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Google's Regina Dugan Explains Why the World Needs a Modular Smartphone

Coming to Puerto Rico shortly.


The premise of Google’s Project Ara is an appealing one.

Who wouldn’t want a phone in which they could swap out the camera or get a faster processor, rather than replace the whole phone?

Screenshot by Re/code

But consumers are treating phones more like consumer electronics and are replacing them so often that Project Ara appears to fly in the face of market reality.

On Wednesday, Google’s Regina Dugan made the case for the effort, likening it to other moments in technology where the benefits of mass participation outweighed other factors like economics and efficiency.

“It’s all about getting more people involved in the process,” Dugan said.

Chip design, Dugan said, was once relegated to only a few hundred people until better design tools were created, an effort that had an initial cost in terms of productivity but led to far more useful semiconductors. Likewise, personal computers allowed masses to use computing, but were underpowered compared to mainframes. However, the power of software quickly made the PC one of the most powerful tools ever seen.

With Ara, though, Google is trying to apply this approach to a sector where consumers are more likely to dispose of rather than reuse the hardware. Even once-modular PCs have shifted largely to models that can’t be upgraded significantly.

“We’re going to have to make hardware design more like software design,” Dugan said. The initial Project Ara development kit that Google has released is a start, she added, but better simulation tools are needed. “We have to virtualize much more.”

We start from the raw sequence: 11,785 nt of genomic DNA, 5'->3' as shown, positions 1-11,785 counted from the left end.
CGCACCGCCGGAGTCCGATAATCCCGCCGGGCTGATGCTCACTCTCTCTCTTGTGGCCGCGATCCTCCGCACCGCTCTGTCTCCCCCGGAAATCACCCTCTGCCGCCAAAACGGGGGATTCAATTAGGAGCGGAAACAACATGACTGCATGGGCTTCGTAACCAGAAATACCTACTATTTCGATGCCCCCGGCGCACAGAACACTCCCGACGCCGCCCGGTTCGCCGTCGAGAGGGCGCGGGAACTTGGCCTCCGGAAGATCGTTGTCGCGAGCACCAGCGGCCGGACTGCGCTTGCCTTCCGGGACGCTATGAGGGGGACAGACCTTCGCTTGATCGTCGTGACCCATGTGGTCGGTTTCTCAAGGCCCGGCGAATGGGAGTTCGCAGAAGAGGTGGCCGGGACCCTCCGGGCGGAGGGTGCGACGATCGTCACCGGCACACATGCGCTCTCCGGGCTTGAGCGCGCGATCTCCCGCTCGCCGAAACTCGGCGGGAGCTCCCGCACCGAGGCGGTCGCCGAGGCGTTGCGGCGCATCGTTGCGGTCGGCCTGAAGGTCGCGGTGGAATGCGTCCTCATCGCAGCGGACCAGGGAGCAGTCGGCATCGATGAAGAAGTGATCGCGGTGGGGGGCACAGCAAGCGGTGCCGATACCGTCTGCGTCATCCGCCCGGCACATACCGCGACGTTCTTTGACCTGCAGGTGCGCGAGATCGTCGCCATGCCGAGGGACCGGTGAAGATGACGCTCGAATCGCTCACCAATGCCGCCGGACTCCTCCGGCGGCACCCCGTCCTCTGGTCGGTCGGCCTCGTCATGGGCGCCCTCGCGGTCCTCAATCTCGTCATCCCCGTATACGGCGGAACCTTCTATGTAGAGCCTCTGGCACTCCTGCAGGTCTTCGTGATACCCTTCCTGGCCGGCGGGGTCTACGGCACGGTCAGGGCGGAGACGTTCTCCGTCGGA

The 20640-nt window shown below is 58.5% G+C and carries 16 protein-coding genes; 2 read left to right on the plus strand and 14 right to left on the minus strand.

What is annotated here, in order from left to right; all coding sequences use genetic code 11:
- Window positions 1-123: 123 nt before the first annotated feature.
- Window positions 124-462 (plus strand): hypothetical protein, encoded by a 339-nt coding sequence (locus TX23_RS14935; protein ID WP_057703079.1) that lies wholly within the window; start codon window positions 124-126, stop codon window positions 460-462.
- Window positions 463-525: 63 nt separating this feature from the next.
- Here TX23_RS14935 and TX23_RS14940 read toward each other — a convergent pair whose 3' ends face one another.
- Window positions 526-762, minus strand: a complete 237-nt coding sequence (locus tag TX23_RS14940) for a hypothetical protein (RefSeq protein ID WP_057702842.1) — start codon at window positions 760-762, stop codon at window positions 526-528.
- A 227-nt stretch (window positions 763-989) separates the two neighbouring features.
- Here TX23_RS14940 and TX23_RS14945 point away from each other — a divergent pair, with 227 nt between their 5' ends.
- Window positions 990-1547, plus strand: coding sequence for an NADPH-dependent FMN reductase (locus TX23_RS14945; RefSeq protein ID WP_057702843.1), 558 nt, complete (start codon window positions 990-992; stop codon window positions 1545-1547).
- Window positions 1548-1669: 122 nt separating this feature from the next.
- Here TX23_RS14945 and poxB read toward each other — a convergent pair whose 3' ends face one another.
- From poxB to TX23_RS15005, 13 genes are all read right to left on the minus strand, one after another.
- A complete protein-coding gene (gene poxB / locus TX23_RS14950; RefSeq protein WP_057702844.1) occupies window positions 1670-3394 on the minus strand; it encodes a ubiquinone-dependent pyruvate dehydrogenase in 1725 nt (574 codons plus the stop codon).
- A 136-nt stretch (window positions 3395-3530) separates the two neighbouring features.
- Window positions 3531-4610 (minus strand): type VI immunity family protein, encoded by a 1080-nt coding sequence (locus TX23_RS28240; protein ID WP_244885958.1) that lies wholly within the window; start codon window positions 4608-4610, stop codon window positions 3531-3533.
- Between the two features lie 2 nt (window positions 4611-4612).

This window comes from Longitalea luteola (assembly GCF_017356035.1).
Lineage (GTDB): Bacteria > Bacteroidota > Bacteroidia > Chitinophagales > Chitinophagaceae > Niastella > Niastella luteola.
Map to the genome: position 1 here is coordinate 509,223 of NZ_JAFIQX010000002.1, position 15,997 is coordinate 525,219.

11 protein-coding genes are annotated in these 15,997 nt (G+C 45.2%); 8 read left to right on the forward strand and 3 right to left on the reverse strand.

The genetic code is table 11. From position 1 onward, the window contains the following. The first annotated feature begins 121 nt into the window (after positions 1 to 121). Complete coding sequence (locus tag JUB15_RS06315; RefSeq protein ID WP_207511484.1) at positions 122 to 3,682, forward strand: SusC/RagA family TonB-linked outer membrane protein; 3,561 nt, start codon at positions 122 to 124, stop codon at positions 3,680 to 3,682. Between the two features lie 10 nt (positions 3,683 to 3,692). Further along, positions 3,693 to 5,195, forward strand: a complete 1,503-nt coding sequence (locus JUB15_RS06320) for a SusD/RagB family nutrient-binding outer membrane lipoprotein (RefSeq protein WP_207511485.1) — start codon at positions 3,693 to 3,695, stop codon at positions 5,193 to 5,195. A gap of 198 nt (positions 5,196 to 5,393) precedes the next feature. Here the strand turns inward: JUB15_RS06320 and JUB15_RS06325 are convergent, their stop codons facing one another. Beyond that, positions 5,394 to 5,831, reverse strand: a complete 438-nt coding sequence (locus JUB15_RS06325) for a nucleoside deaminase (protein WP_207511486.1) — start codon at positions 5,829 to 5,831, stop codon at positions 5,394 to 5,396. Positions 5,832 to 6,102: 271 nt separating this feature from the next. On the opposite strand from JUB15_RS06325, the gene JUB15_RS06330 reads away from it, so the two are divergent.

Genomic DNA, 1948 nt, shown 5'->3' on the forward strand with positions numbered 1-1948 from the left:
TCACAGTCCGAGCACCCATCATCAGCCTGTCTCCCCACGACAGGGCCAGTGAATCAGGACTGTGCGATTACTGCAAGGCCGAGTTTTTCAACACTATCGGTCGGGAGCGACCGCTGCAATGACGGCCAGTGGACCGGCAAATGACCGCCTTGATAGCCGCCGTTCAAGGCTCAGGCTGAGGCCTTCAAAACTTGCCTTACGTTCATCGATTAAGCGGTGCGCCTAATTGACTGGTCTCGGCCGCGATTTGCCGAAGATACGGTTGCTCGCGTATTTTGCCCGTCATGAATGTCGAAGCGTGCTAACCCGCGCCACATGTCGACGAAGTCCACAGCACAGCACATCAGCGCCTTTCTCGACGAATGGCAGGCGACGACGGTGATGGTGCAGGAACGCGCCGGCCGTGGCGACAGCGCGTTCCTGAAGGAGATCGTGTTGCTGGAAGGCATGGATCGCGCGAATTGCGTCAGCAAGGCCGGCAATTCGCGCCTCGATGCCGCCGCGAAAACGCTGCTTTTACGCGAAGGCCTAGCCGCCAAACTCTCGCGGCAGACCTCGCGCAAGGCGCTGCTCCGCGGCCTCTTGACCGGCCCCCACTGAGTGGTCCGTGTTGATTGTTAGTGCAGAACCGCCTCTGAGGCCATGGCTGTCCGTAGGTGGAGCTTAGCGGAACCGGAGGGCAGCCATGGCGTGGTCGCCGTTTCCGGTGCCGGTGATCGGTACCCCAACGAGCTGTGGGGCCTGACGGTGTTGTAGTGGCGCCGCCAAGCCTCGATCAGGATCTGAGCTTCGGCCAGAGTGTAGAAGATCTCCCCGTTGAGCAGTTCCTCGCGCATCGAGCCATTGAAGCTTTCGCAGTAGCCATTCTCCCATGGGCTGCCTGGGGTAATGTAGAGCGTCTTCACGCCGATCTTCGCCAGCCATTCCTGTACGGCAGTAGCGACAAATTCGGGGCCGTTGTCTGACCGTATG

So far, Ara is in the planning stages. Google has released early development tools and lined up some key partners and developers, but has yet to bring the hardware to market.

Google said Wednesday it is ready to give a few hundred developers boards with prototype modules that can be used for testing. The current-generation design has a 3G cellular modem but is far from ready for use. For example, there is a flaw in the design of the magnets that connect the device modules together.

The company is planning to do a market trial in Puerto Rico later this year to test a variety of factors including what consumers will pay and just how much choice consumers really want.

“We have a variety of unanswered questions,” said Ara project head Paul Eremenko. Google will team up with OpenMobile and Claro, two carriers that operate in Puerto Rico.

For the next version of the test hardware, which will be ready before the Puerto Rico test, Google has some significant hurdles to overcome, though they are the kinds of things that are just expected on traditional phones.

With that update, Google is planning to have a bigger battery that can be swapped on the fly, a 4G LTE modem and a camera comparable to those on high-end phones — as well as a total of 20 or 30 module options.

After all, what good is a modular smartphone if there are no modules to choose from?

It also is changing the design of the phone to allow more battery volume. The Ara design does place extra demand on the battery, with 20 percent to 30 percent of its capacity going to things like communication among the different modules. That’s obviously a big deal in a market where standard phones often fail to live up to the battery needs of customers.

On the business end, Google says it is creating a tool for consumers to build their own Ara phones and also working to provide financial guarantees to hardware makers that commit to building specific modules.

The key to Project Ara succeeding, Dugan said, is getting the project beyond Google and a handful of developers and into the commercial market where others can help shape its course. Even Google, which has been Ara’s champion, isn’t sure that it knows the best path for the device to take.

“Our desire to predict the future far exceeds our ability to do so,” Dugan said.

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